Abortion foes target only clinic in Miss.

August 08, 1994|By Ann LoLordo H HTC | Ann LoLordo H HTC,Sun Staff Writer

JACKSON, MISS. -- The mission of the American Coalition of Life Activists is simply this: to drive out of business the lone physician performing abortions at the sole clinic in this state.

"We know what needs to be done, let's just do it! Let's join together and expose the last remaining child killer in the state of Mississippi," a leader of the new national anti-abortion group writes in a bulletin announcing its gathering here starting today.

The yellow pamphlet began appearing in Jackson July 28, the day before a doctor and his escort were fatally shot outside a Pensacola, Fla., abortion clinic. Now, more than a week later, the group's message is considered a chilling pronouncement as abortion rights activists in Jackson rally support for Dr. Joseph Booker Jr. and the New Woman Medical Center, where he performs abortions three days a week.

This Southern crossroads, sleepy in the summer heat, home to a mostly conservative, church-going populace, could become a flash point this week in the nation's always contentious abortion fight. Anti-abortion activists from Oregon to Virginia are arriving here to get the new national group off the ground.

The confluence of events has law enforcement officials and abortion rights activists on alert.

"We're not going to let what happened in Pensacola happen here," says Jeanne Clark, a Pittsburgh activist here to help Pro-Choice Mississippi organize support.

"Those two murders caused many of our volunteers to call and say, 'How can we help?' We're not going to let these extremists get between a woman and her doctor," adds Gail Chadwick, a spokeswoman for Pro-Choice Mississippi.

As ordered by the attorney general of the United States, federal marshals guard the Jackson clinic, as they do several others across the nation. A marshal escorts Dr. Booker to work at the clinic and his Gulfport office.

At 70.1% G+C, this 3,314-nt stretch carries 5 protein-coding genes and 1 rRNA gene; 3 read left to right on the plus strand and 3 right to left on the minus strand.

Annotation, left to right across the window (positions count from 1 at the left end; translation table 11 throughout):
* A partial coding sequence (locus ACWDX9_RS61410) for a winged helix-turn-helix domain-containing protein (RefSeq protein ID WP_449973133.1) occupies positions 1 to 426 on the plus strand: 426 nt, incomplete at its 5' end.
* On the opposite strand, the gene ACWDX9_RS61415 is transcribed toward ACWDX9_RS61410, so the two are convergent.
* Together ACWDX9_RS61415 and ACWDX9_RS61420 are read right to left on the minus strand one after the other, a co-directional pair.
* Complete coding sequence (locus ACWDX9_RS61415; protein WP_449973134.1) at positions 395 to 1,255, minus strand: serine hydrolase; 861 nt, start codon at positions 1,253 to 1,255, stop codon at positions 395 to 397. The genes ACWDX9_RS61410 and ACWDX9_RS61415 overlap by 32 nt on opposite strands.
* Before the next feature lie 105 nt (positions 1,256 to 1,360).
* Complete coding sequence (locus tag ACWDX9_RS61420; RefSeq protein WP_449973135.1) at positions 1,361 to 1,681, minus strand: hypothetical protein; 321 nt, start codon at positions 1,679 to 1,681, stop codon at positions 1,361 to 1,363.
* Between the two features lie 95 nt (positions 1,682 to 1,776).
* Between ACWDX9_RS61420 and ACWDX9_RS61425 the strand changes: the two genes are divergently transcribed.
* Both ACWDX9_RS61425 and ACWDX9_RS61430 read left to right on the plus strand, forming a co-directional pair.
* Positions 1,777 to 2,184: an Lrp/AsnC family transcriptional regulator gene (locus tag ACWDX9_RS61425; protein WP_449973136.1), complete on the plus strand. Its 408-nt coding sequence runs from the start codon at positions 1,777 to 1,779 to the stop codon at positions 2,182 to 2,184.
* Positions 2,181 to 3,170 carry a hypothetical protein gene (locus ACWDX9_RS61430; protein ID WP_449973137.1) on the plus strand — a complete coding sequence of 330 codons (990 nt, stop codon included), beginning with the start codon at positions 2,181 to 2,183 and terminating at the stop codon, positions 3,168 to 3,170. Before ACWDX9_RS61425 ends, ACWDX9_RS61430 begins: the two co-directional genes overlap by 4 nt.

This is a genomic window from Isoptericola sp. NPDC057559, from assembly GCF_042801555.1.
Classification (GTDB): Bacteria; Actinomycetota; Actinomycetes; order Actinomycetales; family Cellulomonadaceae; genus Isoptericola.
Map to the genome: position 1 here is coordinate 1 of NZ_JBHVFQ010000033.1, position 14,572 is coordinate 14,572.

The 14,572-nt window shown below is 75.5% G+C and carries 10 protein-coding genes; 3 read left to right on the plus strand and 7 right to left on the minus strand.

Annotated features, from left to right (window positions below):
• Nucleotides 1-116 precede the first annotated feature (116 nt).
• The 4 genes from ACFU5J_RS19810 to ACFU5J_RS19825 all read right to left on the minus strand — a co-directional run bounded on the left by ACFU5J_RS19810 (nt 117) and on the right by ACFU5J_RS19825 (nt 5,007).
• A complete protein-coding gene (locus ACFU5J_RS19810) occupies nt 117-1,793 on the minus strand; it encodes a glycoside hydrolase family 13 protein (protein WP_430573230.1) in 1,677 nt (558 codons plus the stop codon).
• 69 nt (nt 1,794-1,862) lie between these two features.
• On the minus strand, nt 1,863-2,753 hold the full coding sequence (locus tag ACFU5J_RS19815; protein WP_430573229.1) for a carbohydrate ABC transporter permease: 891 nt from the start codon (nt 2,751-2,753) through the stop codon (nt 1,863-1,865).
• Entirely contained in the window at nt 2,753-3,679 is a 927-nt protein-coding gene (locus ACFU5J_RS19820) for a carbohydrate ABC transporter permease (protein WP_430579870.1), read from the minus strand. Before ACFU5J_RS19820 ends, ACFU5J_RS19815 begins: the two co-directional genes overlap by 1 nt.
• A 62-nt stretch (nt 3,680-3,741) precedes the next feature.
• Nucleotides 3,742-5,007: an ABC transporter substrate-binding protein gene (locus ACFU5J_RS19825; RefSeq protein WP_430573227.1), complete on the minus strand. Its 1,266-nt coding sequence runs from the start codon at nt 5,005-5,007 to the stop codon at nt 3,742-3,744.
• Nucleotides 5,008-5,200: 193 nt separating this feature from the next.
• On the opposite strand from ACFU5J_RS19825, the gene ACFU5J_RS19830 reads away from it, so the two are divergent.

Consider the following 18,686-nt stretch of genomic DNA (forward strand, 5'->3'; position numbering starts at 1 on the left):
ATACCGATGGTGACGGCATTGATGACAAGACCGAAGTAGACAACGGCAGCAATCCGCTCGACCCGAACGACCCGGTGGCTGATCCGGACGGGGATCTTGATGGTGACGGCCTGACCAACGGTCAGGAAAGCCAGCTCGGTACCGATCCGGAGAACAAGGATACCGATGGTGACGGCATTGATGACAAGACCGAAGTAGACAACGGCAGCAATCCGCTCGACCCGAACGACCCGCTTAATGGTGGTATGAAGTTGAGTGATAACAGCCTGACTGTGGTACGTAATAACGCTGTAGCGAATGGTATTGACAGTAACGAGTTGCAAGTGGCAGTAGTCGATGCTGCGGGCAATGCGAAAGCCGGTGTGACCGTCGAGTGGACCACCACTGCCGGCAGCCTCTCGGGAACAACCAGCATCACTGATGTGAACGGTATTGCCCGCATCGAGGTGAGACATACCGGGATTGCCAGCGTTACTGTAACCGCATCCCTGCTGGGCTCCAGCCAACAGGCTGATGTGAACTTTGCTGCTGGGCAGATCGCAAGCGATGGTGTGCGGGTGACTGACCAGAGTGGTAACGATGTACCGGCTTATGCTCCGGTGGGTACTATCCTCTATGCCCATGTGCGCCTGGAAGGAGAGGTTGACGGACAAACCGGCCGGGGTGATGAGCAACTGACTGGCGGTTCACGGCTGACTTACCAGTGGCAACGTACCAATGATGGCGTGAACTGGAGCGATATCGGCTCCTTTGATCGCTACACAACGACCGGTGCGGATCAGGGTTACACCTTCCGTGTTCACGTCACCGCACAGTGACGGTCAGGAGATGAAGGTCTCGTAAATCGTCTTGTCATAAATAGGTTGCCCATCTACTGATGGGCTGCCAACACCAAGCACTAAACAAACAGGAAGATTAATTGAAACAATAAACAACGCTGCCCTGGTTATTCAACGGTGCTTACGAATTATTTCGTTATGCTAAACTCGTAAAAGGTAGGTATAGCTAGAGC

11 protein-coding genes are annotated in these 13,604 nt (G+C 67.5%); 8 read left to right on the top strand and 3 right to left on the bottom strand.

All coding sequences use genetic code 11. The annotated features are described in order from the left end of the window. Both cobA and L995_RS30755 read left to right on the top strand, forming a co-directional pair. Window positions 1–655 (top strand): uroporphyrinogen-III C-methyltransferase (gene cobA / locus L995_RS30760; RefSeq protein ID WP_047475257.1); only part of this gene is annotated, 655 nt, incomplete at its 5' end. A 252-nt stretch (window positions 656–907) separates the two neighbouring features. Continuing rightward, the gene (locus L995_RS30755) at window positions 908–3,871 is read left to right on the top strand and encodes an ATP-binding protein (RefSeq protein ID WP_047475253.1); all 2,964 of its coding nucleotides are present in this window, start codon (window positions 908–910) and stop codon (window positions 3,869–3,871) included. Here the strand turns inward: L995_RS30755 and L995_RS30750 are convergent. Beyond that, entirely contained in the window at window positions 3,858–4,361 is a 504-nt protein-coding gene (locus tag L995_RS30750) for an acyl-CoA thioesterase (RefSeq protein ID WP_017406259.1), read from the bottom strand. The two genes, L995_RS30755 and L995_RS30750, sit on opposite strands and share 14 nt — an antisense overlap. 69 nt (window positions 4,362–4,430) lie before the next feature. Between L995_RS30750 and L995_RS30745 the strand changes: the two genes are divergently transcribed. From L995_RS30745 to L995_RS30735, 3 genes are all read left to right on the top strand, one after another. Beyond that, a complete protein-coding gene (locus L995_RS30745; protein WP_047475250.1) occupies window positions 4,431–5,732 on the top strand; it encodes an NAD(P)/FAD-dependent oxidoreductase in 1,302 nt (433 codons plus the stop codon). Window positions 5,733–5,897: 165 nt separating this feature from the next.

The 50-year-old physician, who has lived and practiced in Mississippi since 1984, says he will continue serving the women of Mississippi as long as he is able.

"I'm holding up mentally because the federal government has gotten involved. I feel much more safe," he says.

The American Coalition of Life Activists (ACLA) would like Dr. Booker to be Mississippi's last abortionist. While the group says its members must sign pledges of nonviolence, some of its leaders have signed the statement supporting the use of lethal force "to defend the life of an unborn child" written by Paul Hill, the father of two who is charged in the shooting deaths of Dr. John B. Britton and James H. Barrett.

Local anti-abortion leader C. Roy McMillan, who is among a group of anti-abortionists nationwide under investigation by the FBI, is host for the week-long meeting. He says he has never advocated violence, but he has not condemned the alleged actions of Mr. Hill, who attended college and theological seminary in Jackson.

Instead, the 51-year-old grandfather decries abortion as murder and recounts violent acts in history committed in the pursuit of justice.

"I cannot condemn what a person did for a stranger that I would do unhesitantly to protect my family," the former public relations executive says.

That worries Pro-Choice Mississippi Director Christy Henderson: "He sounds like Paul Hill three months ago."

'On the front lines'

Since the Pensacola shootings, Ms. Henderson's one-room office has been abuzz with activity. The rallying cry has become "on the front lines for women's lives."

The Feminist Majority Foundation, the Washington-based organization that pushed the Justice Department to dispatch federal marshals to key cities, sent an organizing team to Jackson to prepare for the arrival of anti-abortion activists from across the country. Concerned that the anti-abortion coalition meeting would intensify the weekly protests at the New Woman Medical Center in Jackson, Pro-Choice Mississippi prepared a clinic defense strategy.

Ms. Henderson and Ms. Clark, of the Feminist Majority Foundation, met with high-ranking police officials, the president of the Jackson City Council and federal marshals to ensure their support. Two New York college students, on loan from the foundation's clinic defense project, telephoned supporters nightly. They recruited volunteers to man a line of defense around the clinic this week and videotape protesters' actions.

Even before the Pensacola killings, Pro-Choice expected it would have to prepare a clinic defense during the anti-abortion coalition's meeting. It had done so last summer when Operation Rescue, an activist anti-abortion group, targeted Jackson and other cities for protests.

But what struck the abortion rights group this time were the people supporting the newly formed ACLA -- some of the most ardent anti-abortionists. They included the Rev. Joseph L. Foreman of Milwaukee, national spokesman for Missionaries to the Pre-Born, and Andrew Burnett, of Advocates for Life Ministries in Portland, Ore., who arrived in Jackson last week.

Many restrictions

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